The optimum coiling diameter for this fiber is much smaller than for the PCF. This raises the question as to whether a step-index fiber with a numerical aperture comparable to the PCF would exhibit similar performance. To address this question, a fiber design was analyzed with the same 40*µ*m core diameter but a smaller numerical aperture (0.035). This represents and index step of 5×10^{-4}. The reduced NA enables the SIF to behave more like the PCF with respect to bend-loss mode discrimination. This fiber appears to have an optimal coil diameter of 56cm at which the fundamental mode loss is around 0.006 dB/m with a LP_{11o} mode loss of about 2 dB/m. If the fiber is coiled down to the design target of a 19″ (48 cm) diameter, the fundamental mode loss increases to about 0.1 dB/m. The results are summarized in Table 1. The change in fundamental mode loss as coiling diameter is varied between 67cm and 37cm provides a measure of the sensitivity of the fiber to irregularities in the coil configuration. For the low NA SIF the loss decreases from about 2 dB/m to about 3×10^{-4} dB/m or about 5 orders of magnitude. The loss for the PCF coiled in the *y* direction decreases from about 60 dB/m to about 0.06 dB/m or about 3 orders of magnitude. When coiled in the *x* direction, the PCF loss decreases from about 4×10^{-2} dB/m to 2×10^{-5} dB/m, also a change of 3 orders of magnitude. These results show that the PCF is less sensitive to coiling diameter than the SIF and exhibits lower losses when coiled in the plane of the stress rods.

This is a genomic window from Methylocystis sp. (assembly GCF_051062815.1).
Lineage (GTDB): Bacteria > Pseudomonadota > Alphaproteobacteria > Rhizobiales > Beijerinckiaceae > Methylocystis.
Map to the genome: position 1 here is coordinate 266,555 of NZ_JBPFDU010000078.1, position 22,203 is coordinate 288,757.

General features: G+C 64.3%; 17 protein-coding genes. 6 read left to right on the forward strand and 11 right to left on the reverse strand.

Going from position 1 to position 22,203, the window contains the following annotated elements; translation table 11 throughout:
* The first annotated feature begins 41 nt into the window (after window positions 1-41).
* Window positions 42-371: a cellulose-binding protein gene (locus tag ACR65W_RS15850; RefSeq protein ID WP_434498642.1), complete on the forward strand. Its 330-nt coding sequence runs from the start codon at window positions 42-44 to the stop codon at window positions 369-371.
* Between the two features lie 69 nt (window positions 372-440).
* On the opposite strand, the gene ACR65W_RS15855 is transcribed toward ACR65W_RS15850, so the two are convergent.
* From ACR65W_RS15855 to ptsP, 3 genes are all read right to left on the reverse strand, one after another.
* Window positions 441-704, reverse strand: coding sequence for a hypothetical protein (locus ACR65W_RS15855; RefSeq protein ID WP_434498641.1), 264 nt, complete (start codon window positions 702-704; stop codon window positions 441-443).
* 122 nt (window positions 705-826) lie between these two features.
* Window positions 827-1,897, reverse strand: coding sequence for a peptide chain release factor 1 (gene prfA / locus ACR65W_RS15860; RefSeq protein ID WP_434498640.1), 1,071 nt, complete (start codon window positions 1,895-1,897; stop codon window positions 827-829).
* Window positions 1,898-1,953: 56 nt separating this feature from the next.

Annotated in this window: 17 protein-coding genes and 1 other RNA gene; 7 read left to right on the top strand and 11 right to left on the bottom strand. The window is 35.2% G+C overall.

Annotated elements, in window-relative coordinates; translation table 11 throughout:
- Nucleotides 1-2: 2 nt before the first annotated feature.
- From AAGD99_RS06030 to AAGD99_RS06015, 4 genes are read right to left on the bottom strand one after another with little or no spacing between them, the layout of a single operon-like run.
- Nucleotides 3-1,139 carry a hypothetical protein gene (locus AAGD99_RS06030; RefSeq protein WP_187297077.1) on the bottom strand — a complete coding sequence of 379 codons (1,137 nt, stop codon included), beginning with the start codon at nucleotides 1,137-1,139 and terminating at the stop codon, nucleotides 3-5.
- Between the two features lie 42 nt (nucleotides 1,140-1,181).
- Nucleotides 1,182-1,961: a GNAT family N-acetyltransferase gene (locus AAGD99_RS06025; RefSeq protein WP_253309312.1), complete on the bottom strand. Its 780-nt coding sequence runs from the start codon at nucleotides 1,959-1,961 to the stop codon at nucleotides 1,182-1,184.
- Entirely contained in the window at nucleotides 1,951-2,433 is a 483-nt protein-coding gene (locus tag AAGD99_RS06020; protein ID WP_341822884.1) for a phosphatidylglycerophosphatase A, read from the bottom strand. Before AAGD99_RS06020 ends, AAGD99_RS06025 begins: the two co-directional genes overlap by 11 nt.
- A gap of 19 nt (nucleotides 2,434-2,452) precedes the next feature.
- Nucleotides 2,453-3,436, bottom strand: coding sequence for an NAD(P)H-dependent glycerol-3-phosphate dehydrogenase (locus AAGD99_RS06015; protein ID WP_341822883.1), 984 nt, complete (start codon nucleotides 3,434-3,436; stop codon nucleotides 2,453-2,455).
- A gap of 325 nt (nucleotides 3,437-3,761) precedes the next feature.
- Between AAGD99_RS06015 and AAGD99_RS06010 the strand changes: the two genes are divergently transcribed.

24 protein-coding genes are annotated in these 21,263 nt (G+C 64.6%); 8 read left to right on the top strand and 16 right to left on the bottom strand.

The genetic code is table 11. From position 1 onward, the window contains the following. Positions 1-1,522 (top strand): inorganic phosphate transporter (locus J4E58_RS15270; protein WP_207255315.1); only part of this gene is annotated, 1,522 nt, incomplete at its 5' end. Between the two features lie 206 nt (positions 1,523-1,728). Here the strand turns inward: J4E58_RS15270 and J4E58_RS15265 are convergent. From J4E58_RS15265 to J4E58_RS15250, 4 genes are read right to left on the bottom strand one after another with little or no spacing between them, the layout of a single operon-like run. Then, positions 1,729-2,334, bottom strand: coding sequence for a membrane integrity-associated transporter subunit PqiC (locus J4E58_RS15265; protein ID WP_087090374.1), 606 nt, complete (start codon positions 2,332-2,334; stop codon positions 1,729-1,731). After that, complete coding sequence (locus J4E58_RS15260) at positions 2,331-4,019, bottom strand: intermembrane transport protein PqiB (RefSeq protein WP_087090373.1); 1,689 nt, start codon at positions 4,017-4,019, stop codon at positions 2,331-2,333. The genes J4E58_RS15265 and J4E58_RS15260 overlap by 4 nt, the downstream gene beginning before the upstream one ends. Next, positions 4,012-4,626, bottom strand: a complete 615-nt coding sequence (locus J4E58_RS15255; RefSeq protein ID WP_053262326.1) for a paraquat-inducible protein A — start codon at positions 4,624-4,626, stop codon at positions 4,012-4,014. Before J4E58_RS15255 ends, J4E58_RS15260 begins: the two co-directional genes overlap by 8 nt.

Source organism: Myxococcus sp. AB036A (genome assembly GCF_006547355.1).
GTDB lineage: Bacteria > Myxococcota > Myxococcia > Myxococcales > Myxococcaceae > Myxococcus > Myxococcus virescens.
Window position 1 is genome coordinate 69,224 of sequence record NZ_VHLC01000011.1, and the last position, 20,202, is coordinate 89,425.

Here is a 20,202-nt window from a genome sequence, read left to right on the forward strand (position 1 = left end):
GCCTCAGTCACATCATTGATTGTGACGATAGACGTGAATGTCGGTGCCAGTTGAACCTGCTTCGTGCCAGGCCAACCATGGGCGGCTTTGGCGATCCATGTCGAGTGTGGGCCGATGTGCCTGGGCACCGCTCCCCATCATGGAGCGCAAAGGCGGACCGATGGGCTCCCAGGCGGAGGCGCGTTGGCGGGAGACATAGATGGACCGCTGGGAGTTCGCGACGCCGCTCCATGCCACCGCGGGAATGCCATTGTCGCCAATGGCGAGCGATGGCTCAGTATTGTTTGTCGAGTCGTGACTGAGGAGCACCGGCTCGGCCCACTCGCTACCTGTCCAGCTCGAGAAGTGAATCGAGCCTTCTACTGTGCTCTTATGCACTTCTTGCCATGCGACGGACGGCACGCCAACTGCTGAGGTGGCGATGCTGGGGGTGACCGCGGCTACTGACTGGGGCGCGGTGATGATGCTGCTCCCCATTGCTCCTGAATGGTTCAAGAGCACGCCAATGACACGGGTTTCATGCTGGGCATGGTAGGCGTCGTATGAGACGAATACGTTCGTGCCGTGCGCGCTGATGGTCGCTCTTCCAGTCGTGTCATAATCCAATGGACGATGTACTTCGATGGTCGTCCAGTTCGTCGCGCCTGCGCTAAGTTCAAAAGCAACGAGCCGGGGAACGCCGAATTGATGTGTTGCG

One potential drawback of the meshing approach employed here is that the chosen fiber parameters, particularly the air hole size, directly determine the sizes of the elements. The accuracy of approximations such as the plane wave expansion [14] and multipole method [15] can be checked by examining the changes in the results as the number of terms in a series is increased. The corresponding check for the finite element method is to increase the number of elements employed for a given area. The scheme presented here is at present only implemented for 54 elements per cell of the lattice. Alternatively, the behavior of a simple, un-coiled photonic crystal fiber determined by the finite element approach in the absence of stress contributions may be compared to results obtained with the multipole method [16]. This was carried out

for a PCF consisting of a core of 7 close-packed rods surrounded by 3 rings of air holes with uniform air hole size in the range *d*/Λ=0.5-0.8. The multipole method predicted losses of 46±9% of those predicted by the FEM over 7 different hole sizes. This represents differences in the complex part of the effective index of 1.1±1.0×10^{-8}. The real part of the effective indices differed by 5.9±1.4×10^{-7}. While the agreement could definitely be improved upon, the same numerical scheme was applied here to both PCF and SIF so the conclusions derived from comparing their bend losses should be valid.

The calculations presented here do not always produce smooth, monotonic curves. This indicates that special attention should be given to checking the running parameters. For these calculations, the choices of running parameters include the thickness of the boundary, the distance from the outermost air holes to the boundary, the absorption coefficient *α* characterizing the boundary region, and the approximate effective index of the modes to be calculated. All other inputs are set by the physical properties of the fiber. In order to assess the effect of the running parameters on the results, the results shown in Figure 10 which displayed the most oscillatory behavior, were calculated with boundary thicknesses of 35 and 55 *µm*, cladding to boundary distances of 10 and 20 *µm* and values of *α* of 0.02 and 0.1. The two results for propagation losses in dB/m were indistinguishable when plotted and agreed to within 5%. For the remainder of the calculations, the value α=0.1 was used, a thickness of 35 *µm*, and a boundary distance of 10 *µm* as depicted in Figure 1.